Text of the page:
End Polio Now
Rotary International's Polio Plus Program
After 20 years of hard work, Rotary and its partners are on the brink
of eradicating this tenacious disease, but a strong push is needed
now to root it out once and for all. It is a window of opportunity of
Your contribution will help Rotary raise $200 million to match
$355 million in challenge grants received from the Bill & Melinda
Gates Foundation. The resulting $555 million will directly support
immunization campaigns in developing countries, where polio
continues to infect and paralyze children, robbing them of their
futures and compounding the hardships faced by their families.
As long as polio threatens even one child anywhere in the world,
children everywhere remain at risk. The stakes are that high.
We are this close to Ending Polio Now!
Chicago Symphony Hall shared its End Polio Now banners
on the night of the concert.
On March 7th, Itzhak Perlman and the Chicago Symphony Orchestra, directed
by guest conductor James DePreist, perform Mendelssohn’s Violin
Concerto in E Minor. Before Perlman’s appearance, the
Chicago Symphony Orchestra, and conductor James DePreist
played The Corsair Overture by Berlioz and
the Suite from The Firebird by Stravinsky.
Perlman received standing ovations during the program,
prompting an encore performance of the Theme
from Schindler’s List, composed by John Williams.
Photo by Dan Rest
The Concert to End Polio, which brought together Rotarians and
friends of Rotary in Chicago, raised more than
$100,000 for Rotary’s efforts to eradicate the disease.
The event also helped increase awareness of polio, which
many don’t realize is still a threat to children in parts of the world.
Both Itzhak Perlman and guest conductor James DePreist are
long time polio survivors. RI News recently talked
with DePreist about the importance of eradicating the disease.
You contracted polio in 1962, when you were in your 20s.
What was the disease's impact on your life?
The impact was obvious and immediate: I could no
longer walk. Crutches and braces became a part of
my life, and I learned to adapt.
A Post Concert Comment:
Dr. John E. Jones wrote: What a wonderful evening! I am very
glad that I attended this very moving concert performance.
As a seventy year polio survivor, I am very committed to
Rotary's effort to End Polio Now! It is a wonderful world
where children can be vaccinated so they will not have this
awful disease attack them.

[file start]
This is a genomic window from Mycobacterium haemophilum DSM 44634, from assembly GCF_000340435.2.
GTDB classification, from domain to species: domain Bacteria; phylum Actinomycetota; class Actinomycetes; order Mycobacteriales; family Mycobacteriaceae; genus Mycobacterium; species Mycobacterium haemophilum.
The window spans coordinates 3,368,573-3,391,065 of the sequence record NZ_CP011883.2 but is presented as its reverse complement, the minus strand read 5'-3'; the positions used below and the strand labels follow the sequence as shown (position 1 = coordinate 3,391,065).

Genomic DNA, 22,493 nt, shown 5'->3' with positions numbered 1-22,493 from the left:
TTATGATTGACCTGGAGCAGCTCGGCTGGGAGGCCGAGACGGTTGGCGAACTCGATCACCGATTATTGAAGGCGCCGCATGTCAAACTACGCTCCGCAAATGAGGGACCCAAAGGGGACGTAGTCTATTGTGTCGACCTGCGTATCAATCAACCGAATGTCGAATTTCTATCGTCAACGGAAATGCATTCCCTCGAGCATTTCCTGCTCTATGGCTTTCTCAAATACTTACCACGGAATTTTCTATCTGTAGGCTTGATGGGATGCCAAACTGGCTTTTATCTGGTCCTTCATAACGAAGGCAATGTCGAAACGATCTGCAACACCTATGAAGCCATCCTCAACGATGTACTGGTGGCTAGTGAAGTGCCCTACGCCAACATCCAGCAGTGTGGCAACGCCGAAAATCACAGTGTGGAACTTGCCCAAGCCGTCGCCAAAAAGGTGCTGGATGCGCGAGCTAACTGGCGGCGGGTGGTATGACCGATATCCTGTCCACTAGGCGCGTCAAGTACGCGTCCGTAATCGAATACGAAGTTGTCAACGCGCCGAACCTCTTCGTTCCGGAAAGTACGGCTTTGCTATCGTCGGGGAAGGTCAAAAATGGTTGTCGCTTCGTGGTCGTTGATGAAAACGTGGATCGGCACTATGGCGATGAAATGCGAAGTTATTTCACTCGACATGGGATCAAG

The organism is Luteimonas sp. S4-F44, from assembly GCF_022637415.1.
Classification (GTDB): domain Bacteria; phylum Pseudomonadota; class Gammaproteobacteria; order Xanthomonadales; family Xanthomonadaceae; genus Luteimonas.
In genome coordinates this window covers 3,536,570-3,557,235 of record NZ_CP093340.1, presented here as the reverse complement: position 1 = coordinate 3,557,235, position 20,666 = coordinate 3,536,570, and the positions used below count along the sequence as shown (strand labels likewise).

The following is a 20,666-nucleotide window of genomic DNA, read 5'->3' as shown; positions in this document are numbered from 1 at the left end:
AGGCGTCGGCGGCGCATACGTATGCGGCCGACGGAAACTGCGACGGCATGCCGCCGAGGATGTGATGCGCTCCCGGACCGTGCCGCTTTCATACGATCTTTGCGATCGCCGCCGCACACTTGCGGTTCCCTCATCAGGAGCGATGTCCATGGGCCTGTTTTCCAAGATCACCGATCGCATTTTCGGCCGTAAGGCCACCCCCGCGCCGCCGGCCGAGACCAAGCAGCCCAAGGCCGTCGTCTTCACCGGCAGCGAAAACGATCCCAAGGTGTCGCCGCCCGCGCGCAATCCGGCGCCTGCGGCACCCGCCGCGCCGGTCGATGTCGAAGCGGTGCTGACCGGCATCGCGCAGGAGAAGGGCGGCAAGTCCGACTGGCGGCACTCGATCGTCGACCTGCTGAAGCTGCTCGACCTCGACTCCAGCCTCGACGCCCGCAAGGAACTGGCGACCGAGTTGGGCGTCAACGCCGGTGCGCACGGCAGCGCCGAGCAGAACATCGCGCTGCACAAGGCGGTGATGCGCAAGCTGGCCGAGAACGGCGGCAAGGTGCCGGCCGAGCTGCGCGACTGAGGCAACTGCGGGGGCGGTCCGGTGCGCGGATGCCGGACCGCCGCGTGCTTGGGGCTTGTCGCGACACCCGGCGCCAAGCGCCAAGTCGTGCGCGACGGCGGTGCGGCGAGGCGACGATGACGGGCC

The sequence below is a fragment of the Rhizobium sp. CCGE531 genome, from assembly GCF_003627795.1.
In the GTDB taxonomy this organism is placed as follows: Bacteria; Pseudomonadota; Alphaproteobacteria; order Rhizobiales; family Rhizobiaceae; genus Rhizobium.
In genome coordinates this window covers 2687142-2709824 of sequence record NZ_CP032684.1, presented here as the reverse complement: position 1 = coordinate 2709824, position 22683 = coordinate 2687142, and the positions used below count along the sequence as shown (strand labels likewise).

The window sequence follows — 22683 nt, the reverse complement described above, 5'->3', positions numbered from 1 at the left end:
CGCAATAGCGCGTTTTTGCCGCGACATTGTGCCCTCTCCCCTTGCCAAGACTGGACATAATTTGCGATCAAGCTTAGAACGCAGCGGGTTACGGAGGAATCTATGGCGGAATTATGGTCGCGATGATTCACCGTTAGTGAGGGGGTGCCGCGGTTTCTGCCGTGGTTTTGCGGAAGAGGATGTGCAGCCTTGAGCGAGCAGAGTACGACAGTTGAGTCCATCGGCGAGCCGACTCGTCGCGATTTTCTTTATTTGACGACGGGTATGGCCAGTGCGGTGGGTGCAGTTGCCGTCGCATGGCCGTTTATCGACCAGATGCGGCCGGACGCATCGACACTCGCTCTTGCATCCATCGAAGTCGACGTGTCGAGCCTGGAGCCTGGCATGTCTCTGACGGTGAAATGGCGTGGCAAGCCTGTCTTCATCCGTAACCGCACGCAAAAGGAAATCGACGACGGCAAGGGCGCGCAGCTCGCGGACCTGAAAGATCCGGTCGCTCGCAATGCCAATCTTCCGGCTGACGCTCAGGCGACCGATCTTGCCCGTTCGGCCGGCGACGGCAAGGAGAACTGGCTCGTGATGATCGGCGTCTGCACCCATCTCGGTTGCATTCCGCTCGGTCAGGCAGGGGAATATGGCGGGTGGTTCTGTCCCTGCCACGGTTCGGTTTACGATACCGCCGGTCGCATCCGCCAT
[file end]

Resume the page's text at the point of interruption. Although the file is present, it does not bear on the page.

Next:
One small drop is all kids need!
Ending polio is Rotary’s top priority. It is more than three-quarters of
the way through its effort to raise $200 million to match $355
Recent successes in India’s relentless effort to eradicate polio
are raising hopes that the goal is in sight. The incidence of the
disease is at a record low, with only one case reported
in 2011, as of 1 March, and just 42 in all of 2010. That compares with
741 cases the year before. A major factor is the widespread
use of the bivalent oral polio vaccine, which is effective
against both types of the poliovirus. Another is rigorous
monitoring, which helped reduce the number of children missed
during National Immunization Days (NIDs) to less than 1 percent
in 2010, compared with 14 percent in 2009, according
to the World Health Organization.
Everyone watched Rotarians administer Polio vaccine.
During NIDs in January and February, Rotarians helped
immunize children; organize free health camps and polio
awareness rallies; and distribute banners, caps, face
masks, comic books, and other items to children. Sporting
signature yellow vests and caps, the volunteers
fanned out to sites including schools, train
stations, and bus depots across the country.
The Trevi Fountains also shows its End Polio Now colors!
Teams of visiting Rotarians from Hong Kong, Italy, Korea, the Netherlands,
New Zealand, and the United Kingdom also took part in activities related to the 23
January NID, which immunized 174 million children. In Veraval,
Gujarat, a city of about 340,000 people, Rotarians and others worked
at more than 100 immunization booths. “The town clearly bought into the
whole project, and kids were flowing into the booths for immunizations,”
reports a Group Study Exchange team from District 9980 (New Zealand).
In Murshidabad, the highest-risk area for polio in West Bengal, Rotarian and
non-Rotarian doctors organized health camps to screen and treat children for
other illnesses and immunize them against the crippling disease. Had it not been
for the camps, “many of those children may have remained unvaccinated,” says
Jenny Horton, a nurse, veteran Rotary volunteer, and member of the Rotary Club
of Kenmore, Queensland, Australia.
A polio eradication message appears on the Charminar in
Hyderabad, India. India is one of four countries were the
polio virus remains endemic.
Photo by Ranjit Sinha
Rotarians in India “have learned to take the battle against polio to every nook
and corner,” says Rotary Foundation Trustee Ashok Mahajan.
"It is time to step on the eradication accelerator.”
Says Deepak Kapur, chair of the India Polio Plus Committee: “What we have
achieved in the country through the Polio Plus program is historic and, despite
some last-minute difficulties, the goal of eradicating the disease is within reach.
We now need to strengthen and focus our strategy ... in endemic regions to
finish off this final battle toward a polio-free India.”
The Coliseum in Rome proudly displayed its End Polio Now electronic banner!
For More information:
For information or to make a donation by phone, call 866-976-8279.
or Mail your donation to:
Indicate it is for Polio Plus!
Rotary Foundation tax identification number: 36-3245072
Anyone can donate to End Polio Now, not just Rotarians!